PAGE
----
NFL Handicapping: Final Two Preseason Games
We’re about to enter an inner circle of hell – the last two NFL preseason games. I suppose that there are a couple of good reasons why these last two games exist, but by far the biggest is that it allows NFL owners to charge full price for two more games.
From a football perspective, the importance of these games range from reasonably slim to absolutely none. From a NFL handicapping perspective the last two preseason games don’t seem particularly attractive to my eyes. Unknowns are the enemy of handicappers, and these games are totally overrun with unknowns. The best advice would probably be to take a pass on these games and get ready for the regular season.
If you insist on betting these games, though, then there are a few things you will want to keep in mind – these games are not like others that have come before or those that will follow.
Here are six things to keep in mind if you try to handicap these contests:
Look closely at quarterback plans – Some teams will have to use these last games to get their quarterback ready to start the regular season, or even to decide who their quarterback is going to be. That means that that quarterback is going to be played a lot, and likely with the first team offense for at least a good portion of the time. On the other hand, teams that are firmly established in their quarterback plans are far more likely to protect that player and avoid injuries. He may play in the third game to get used to game speed, but it’s very unlikely that he will see much meaningful time in the final game. You would never consider betting a regular season game without knowing who the quarterback was going to be, so you want to make sure that you know who is going to be the quarterback before you bet a preseason game. Some coaches make it easy by publicizing their plans before the game, while others make you try to figure it out for yourself.
Look at coach’s track record – Some coaches believe that you must put good effort out all the time in order to be ready for the season. Those are the coaches that bring their teams to preseason games ready to play – like this is a game almost like a regular season game. Others feel like the real work of the preseason happens on the practice field, and the biggest goal of the games is to keep the veterans and starters healthy for the real games.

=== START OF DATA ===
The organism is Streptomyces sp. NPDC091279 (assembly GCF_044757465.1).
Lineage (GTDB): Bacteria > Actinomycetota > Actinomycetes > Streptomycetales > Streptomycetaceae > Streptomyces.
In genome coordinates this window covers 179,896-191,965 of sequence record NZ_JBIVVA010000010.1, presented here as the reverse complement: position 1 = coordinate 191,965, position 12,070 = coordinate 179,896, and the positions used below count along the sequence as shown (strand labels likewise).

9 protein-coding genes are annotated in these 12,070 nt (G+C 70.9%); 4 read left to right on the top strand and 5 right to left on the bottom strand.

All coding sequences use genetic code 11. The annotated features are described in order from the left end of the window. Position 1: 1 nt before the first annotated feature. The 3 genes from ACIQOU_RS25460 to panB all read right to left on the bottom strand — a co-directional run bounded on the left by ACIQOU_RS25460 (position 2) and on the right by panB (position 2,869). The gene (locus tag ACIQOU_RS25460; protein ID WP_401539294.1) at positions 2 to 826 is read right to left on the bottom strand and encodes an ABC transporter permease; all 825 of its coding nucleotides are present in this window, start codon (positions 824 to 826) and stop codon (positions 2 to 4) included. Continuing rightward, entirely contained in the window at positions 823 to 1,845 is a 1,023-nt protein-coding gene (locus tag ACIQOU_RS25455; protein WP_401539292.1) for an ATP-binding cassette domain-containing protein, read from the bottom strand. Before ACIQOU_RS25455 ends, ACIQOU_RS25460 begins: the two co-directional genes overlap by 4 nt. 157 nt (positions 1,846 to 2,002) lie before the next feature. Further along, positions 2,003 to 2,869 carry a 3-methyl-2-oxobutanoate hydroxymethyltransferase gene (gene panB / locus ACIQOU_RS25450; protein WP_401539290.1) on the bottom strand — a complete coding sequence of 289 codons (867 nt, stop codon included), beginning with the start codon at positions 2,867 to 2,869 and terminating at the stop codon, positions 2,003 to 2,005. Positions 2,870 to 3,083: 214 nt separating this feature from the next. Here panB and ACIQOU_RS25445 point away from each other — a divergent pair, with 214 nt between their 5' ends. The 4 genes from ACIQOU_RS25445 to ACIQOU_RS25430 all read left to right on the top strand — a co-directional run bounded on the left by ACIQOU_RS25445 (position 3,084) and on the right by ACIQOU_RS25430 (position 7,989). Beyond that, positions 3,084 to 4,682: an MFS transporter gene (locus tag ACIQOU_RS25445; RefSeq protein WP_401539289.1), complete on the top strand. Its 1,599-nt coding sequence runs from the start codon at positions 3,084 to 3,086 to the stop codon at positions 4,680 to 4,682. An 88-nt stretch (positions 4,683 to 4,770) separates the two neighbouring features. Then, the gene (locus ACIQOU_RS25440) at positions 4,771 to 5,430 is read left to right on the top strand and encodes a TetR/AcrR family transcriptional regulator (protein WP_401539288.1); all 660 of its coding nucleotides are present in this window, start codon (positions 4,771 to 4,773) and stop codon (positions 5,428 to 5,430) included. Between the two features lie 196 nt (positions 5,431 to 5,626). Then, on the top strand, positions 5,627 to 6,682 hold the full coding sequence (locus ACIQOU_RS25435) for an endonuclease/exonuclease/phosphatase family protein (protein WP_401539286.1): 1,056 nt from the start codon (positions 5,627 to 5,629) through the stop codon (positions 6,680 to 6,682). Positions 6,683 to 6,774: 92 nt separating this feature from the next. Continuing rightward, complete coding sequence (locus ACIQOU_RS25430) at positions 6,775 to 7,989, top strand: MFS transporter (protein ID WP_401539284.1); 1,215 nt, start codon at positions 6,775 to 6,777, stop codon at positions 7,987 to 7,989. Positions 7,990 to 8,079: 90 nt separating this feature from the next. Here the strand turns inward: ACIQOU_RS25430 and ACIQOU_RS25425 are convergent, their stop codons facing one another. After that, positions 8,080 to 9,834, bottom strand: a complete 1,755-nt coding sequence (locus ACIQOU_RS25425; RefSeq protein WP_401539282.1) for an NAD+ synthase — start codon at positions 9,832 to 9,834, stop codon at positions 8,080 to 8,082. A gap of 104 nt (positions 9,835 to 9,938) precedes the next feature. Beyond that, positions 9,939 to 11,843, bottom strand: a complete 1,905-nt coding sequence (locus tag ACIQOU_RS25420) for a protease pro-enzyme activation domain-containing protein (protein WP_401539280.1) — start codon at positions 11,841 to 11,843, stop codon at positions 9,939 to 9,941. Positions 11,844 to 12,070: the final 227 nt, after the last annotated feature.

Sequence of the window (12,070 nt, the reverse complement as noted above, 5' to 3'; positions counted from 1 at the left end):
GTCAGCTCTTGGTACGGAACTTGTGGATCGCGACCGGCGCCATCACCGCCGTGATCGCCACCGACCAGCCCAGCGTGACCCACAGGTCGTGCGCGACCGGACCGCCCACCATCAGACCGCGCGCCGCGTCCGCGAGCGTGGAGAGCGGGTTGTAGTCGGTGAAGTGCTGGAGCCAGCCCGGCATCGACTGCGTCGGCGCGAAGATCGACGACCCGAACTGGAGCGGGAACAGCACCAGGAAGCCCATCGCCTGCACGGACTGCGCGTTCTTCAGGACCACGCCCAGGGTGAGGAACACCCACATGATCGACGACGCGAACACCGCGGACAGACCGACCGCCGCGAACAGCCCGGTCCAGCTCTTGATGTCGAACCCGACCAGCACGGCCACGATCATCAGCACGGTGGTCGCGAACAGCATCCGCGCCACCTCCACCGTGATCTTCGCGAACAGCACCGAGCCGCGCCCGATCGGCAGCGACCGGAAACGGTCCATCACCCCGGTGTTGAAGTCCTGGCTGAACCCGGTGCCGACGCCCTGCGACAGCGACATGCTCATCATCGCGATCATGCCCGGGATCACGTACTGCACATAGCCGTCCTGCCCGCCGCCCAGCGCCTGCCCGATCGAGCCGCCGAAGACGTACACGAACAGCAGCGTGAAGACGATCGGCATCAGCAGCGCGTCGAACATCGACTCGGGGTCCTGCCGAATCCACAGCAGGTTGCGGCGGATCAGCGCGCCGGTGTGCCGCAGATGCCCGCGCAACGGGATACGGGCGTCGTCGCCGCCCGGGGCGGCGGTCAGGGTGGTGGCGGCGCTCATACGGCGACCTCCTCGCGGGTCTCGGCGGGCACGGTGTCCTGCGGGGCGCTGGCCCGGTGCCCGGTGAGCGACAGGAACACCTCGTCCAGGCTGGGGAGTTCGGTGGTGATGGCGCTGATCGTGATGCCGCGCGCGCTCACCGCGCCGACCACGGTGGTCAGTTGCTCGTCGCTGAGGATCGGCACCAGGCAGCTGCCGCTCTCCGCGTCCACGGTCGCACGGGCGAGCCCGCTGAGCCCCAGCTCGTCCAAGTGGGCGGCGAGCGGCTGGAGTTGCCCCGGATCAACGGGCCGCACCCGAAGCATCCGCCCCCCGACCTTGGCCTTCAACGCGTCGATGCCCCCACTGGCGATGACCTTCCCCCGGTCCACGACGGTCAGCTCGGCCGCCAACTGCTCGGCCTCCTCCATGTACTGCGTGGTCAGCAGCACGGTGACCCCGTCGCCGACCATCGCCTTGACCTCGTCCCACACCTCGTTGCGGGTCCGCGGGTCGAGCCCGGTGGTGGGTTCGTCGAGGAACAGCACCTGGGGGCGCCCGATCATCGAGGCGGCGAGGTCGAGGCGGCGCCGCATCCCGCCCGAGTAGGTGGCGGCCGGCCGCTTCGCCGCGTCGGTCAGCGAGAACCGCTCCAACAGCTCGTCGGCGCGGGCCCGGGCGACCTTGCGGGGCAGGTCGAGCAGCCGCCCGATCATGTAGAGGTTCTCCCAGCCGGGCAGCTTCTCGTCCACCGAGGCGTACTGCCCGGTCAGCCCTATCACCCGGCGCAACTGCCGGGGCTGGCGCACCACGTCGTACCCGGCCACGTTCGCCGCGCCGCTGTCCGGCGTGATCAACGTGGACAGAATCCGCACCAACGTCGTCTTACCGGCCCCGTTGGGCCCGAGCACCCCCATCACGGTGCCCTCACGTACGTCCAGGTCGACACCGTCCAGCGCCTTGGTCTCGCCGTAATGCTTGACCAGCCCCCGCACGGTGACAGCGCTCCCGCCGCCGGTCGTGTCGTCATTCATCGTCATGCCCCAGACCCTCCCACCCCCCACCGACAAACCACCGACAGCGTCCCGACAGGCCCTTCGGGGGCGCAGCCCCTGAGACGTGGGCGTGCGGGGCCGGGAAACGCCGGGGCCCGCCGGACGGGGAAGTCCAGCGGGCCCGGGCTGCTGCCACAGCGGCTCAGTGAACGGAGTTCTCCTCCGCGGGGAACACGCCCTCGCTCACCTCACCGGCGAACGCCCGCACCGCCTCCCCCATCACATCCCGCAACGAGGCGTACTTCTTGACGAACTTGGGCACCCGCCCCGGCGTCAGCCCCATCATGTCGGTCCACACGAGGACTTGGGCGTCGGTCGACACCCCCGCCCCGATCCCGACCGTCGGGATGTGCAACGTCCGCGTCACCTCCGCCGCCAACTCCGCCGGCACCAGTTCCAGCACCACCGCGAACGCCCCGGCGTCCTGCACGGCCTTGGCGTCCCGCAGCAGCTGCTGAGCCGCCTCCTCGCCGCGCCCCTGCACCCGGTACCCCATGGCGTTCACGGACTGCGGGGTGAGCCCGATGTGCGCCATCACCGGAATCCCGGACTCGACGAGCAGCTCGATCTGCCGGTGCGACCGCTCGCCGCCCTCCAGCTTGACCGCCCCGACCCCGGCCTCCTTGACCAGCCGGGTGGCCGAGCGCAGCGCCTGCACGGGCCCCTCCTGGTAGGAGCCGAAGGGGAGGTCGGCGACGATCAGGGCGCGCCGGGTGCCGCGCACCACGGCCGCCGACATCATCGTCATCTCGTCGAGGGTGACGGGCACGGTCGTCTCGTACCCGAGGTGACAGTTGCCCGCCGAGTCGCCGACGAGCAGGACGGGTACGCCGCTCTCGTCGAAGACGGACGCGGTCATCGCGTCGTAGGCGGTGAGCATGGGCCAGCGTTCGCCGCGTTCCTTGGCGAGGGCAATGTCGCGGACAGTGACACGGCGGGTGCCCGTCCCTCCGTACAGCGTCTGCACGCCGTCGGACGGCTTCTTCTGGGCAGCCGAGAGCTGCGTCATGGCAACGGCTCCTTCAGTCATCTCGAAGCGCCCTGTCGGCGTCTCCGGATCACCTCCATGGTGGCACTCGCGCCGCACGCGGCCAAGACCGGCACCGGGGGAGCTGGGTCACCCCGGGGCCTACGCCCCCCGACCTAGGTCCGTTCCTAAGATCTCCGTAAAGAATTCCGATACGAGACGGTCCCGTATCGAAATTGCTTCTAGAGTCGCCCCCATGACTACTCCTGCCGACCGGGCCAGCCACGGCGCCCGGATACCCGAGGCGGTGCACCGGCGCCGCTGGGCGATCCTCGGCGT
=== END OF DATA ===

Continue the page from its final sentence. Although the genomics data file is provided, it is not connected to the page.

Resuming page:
Consider the number of young players on the team – As a general rule, the younger a team is, the more seriously they are going to take these last two games. Young teams lack the experience of veteran squads, and they need any game time they can get so that they are ready for the speed and complexity of the NFL game. A younger squad might be unattractive in the regular season, but they could be more attractive than an established, veteran squad in August.
How healthy is the team? – If a team is banged up and depth-challenged already then they certainly aren’t going to risk becoming even more damaged by playing their best players for a long time in the preseason games. The risks are as significant for a healthy, deep team, so you might expect a better effort. When handicapping these games, then, injury reports can be your best friend.
Schedule issues – In the regular season you can be reasonably sure that teams will be putting forward a good effort every game – or at least every game that actually matters. That’s obviously not the case in the preseason. Beyond the reasons we have already discussed, the schedule can be an important factor in handicapping. It made sense, for example, that the Cowboys played very well and won handily in their first game in their new stadium. Looking for other reasons like that that could have the teams playing well can be very helpful. On the other hand, the schedule can contribute to a team playing poorly if it has awkward timing or travel.
Have a very good reason before doing anything – Effective handicapping is all about finding situations in which you have an edge and then taking steps to exploit that edge as well as you can. Those edges are never particularly easy to spot in the NFL, but they are especially difficult in the preseason. You have to be absolutely certain that you have an edge – and a much bigger one than you would normally bet – before you make a play in the preseason. If you don’t then you are just throwing money away.
By T.O. Whenham
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